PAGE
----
Dr. Bettina Martin

The Clinical Evaluation Plan

Including a free download of the chapter structure for the Clinical Evaluation Plan

The Clinical Evaluation Plan is one of the most complex documents in the technical documentation. Alongside the Clinical Evaluation Report, the Clinical Evaluation Plan (CEP) is the document most frequently criticized by notified bodies.

Even experienced clinical experts typically need 60 working hours to write the document, which is often more than 50 pages long, in such a way that it is accepted by notified bodies.

This article and the chapter structure for free download will help,

  • to create the Clinical Evaluation Plan quickly and in compliance with the law,
  • avoid the most common errors and thus time-consuming rework,
  • to plan the entire development project reliably, and
  • bring the device to market without delays and unnecessary hassle.

1. The Clinical Evaluation Plan: Answers to the most important questions

1.1 What is a Clinical Evaluation Plan?

In the Clinical Evaluation Plan, medical device manufacturers determine their strategy for the data and methods they want to use to demonstrate their devices' safety, performance, and benefit and later document them in the Clinical Evaluation Report.

1.2 Is there an obligation to compile a Clinical Evaluation Plan?

Yes, this obligation exists. Article 61 of the MDR obliges all medical device manufacturers to conduct a clinical evaluation. This clinical evaluation must meet the requirements of Annex XIV Part A. It states:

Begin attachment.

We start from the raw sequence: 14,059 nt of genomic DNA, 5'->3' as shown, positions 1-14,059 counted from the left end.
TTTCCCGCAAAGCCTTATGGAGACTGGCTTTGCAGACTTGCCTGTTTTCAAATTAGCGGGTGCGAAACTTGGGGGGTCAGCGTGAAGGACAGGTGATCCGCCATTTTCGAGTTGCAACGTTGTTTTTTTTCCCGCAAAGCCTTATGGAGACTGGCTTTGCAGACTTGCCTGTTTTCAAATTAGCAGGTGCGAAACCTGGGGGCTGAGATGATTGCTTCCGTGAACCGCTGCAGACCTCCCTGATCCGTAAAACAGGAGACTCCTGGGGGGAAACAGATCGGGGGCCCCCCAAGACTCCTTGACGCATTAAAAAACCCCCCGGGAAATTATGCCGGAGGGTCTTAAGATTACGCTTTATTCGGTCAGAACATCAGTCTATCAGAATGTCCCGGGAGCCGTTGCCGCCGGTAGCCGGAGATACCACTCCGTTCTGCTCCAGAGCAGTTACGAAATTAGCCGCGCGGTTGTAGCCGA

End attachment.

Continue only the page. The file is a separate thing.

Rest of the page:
To plan, continuously conduct and document a clinical evaluation, manufacturers shall: (a) establish and update a clinical evaluation plan, which shall include at least […]

MDR, Annex XIV, Part A, Section 1

Consequently, authorities and notified bodies demand this Clinical Evaluation Plan.

1.3 What is the purpose of the Clinical Evaluation Plan?

Manufacturers should create the plan for the following reasons:

  • They can avoid regulatory hassles that regularly lead to costly rework and delays placing devices on the market.
  • Manufacturers can thereby, at an early stage,
    • notice that their planned device does not comply with the state of the art,
    • take countermeasures, e.g., by adapting the intended purpose, and
    • avoid unnecessary development costs.
  • The plan provides clarity about the duration and costs of the development project. For example, during this planning stage, it is decided whether a clinical investigation is necessary.

1.4 Who should write the Clinical Evaluation Plan?

Clinical or medical affairs managers or clinical evaluation specialists have the necessary competencies. These are experts who are proficient in scientific methods and medical writing.

Manufacturers should turn to external service providers such as the Johner Institute if this expertise is lacking.